Class Information

Instructional Team


TuThu 12:30pm-1:45pm


IRB 2207


CMSC330 and CMSC351; CMSC425 or CMSC427 (Optional)

Class Description

AR, VR, and MR, collectively referred to as XR, are becoming ubiquitous for human-computer interaction with limitless applications and potential use. This course examines advances on real-time multi-modal XR systems in which the user is 'immersed' in and interacts with a simulated 3D environment. The topics will include display, modeling, 3D graphics, haptics, audio, locomotion, animation, applications, immersion, and presence and how they interact to create convincing virtual environments. We'll explore these fields and the current/future research directions.

By the end of the class, students will be understand a wide range of research problems in XR, as well as be able to understand the future of XR as a link between physical and virtual worlds as described in the "Metaverse" visions.

The class assignments will involve interacting with the above topics in the context of a real XR device, with the goal of building the skills to develop powerful multi-modal XR applications. Assignments may be completed in Unity or Unreal Engine 4, but the TAs can only provide technical support for Unity.

Prior knowledge or experience with game development or XR is not necessary to succeed in the course! Unity uses object-oriented programming, with the technical learning experience of this class focusing on APIs and application design rather than programming skill, so intermediate experience with Java, C#, C++, etc. is sufficient.

Students will have access to Oculus Quest VR headsets (see image below) for this course, which they will be expected to use to complete most of the assignments and final project. Details on the HMD rental system will be announced later.

  • Oculus Quest

    Oculus Quest

The final class project will have you apply the skills developed from assignments by exploring, implementing, and/or and analyzing a recent XR research topic.

The undergraduate & graduate sections contain the same content and assignments, although the graduate final project is expected to be more substantial and explore beyond the state-of-the-art research more than the undergraduate version. There will also be some differences in assignment requirements and exams.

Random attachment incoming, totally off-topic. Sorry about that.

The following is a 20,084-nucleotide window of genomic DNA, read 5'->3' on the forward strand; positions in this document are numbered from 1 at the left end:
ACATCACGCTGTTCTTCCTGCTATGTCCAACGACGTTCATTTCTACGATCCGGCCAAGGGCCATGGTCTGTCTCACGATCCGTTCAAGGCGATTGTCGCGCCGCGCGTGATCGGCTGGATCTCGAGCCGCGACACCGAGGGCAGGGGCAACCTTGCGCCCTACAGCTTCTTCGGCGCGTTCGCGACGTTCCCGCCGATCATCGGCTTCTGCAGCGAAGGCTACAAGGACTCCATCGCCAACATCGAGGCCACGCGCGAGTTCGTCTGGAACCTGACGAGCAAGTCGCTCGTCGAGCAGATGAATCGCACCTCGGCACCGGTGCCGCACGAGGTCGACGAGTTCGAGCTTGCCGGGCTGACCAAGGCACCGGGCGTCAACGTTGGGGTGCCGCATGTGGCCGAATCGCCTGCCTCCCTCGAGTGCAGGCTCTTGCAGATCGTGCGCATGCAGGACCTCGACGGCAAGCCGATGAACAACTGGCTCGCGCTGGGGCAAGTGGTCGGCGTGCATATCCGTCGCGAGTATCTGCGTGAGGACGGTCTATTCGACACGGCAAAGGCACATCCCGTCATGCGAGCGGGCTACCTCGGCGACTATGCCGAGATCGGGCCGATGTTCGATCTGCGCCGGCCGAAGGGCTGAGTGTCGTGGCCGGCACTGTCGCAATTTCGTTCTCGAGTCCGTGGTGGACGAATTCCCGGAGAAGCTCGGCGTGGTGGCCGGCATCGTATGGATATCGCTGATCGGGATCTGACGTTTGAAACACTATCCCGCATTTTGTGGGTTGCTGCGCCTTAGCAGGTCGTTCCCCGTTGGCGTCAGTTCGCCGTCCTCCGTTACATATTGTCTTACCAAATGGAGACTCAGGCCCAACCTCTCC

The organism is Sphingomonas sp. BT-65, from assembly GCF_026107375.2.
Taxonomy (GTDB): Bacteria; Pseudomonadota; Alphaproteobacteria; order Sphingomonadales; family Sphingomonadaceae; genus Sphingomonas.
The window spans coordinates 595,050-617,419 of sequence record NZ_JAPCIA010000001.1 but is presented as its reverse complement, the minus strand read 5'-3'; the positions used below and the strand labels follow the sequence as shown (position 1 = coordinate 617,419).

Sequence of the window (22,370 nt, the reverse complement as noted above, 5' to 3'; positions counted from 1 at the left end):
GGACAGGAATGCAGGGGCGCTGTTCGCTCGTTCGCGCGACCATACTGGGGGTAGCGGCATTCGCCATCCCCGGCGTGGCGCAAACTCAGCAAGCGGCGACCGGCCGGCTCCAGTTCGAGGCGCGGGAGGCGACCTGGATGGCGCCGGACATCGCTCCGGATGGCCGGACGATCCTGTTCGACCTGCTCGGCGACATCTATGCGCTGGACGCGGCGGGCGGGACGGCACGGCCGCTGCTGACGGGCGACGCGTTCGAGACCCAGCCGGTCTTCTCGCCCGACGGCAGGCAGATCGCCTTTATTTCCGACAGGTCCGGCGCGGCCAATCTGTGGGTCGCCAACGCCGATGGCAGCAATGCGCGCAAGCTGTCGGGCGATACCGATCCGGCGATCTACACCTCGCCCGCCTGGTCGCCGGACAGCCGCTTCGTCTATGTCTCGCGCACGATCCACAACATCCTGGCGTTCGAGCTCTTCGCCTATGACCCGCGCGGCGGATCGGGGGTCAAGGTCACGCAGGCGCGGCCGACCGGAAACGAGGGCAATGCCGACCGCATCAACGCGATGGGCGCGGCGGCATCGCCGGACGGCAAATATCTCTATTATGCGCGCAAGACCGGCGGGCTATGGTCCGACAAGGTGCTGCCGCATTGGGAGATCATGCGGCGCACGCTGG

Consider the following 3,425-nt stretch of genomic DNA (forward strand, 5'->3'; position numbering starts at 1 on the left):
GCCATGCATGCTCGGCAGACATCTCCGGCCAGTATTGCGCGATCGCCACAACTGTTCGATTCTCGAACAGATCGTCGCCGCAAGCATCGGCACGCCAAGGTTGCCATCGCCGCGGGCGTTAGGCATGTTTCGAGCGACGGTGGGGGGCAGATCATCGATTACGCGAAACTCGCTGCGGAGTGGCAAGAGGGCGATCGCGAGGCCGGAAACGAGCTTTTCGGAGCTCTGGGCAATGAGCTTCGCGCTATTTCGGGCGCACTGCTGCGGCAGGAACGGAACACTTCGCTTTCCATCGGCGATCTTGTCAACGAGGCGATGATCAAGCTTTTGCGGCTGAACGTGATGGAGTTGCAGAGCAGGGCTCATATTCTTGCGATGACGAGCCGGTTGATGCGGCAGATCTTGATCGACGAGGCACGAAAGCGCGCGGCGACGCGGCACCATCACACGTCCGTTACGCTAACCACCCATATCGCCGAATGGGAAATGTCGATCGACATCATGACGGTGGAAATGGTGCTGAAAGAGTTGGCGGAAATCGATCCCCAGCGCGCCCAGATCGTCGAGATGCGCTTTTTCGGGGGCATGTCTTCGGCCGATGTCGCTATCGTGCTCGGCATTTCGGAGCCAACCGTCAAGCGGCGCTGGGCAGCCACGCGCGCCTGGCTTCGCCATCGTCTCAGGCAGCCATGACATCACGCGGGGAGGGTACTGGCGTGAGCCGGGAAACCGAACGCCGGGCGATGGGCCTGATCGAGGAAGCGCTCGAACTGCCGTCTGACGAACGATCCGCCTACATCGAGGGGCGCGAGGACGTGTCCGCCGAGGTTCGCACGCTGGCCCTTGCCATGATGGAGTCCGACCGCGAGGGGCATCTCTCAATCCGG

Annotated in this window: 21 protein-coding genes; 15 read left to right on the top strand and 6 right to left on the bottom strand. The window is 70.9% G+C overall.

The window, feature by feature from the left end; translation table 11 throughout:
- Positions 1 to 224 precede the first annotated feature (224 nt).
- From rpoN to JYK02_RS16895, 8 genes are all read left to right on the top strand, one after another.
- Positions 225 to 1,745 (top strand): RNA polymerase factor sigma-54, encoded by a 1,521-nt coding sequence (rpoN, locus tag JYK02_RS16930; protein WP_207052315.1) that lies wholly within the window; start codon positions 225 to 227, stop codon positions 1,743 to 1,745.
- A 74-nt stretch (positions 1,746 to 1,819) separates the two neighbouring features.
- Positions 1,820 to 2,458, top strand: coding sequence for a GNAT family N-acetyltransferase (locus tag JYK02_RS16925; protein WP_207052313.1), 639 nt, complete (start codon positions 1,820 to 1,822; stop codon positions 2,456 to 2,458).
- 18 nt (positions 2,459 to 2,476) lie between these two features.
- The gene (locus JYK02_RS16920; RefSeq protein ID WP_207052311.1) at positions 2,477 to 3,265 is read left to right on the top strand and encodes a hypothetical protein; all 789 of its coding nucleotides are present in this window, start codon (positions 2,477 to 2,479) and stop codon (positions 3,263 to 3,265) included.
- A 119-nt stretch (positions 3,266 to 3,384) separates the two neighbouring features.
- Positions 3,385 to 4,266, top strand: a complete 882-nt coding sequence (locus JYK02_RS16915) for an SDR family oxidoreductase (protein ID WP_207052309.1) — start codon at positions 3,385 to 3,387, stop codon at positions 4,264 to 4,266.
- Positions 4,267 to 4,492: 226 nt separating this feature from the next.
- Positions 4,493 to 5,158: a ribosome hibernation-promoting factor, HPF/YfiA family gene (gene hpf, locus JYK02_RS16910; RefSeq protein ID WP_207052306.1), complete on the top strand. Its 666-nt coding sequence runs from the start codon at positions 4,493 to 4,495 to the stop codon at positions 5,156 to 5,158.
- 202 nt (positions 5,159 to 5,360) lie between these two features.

Qualifying Areas

Undergraduate: Areas 2 (Info Processing) & 3 (Software Engineering/Programming Languages)
Graduate: Software Engineering/Programming Languages/HCI

Grade Breakdown

  • Midterm & Final Exams (35%)
  • 4+1 Homework/Programming Assignments (30%)
  • Final Course Project (35%)

Planned Lectures & Topics

Planned Assignments

The assignments will likely build on each other such that they will result in a complete multimodal XR application. The assignments will include specific requirements for the rubric, but there will be some creative elements and most students will end up with interesting & unique XR apps rather than specific environments. The resulting system may be useful as a baseline application for the final project.

  1. Introduction to XR and game engines
  2. Interaction with virtual environments
  3. 3D audio for virtual environments
  4. Natural virtual locomotion
  5. Virtual avatars and agents
  6. Introduction to augmented reality

Midterm & Final Exams

The exams will contain high-level critical thinking questions about problems throughout the subfields of XR. They will generally be short answer questions asking about how you may approach a particular problem.

Final Project

The final project will consist of exploring, implementing, and/or evaluating a research prototype in XR. Projects can explore applications of XR (e.g. focusing on human factors and user interaction) or investigate more fundamental XR problems, like body/eye tracking, computer vision, multimodal display and rendering, sensors, etc. Students may work in small groups or alone, with teams expected to have more substantial contribution.
Please see more details here.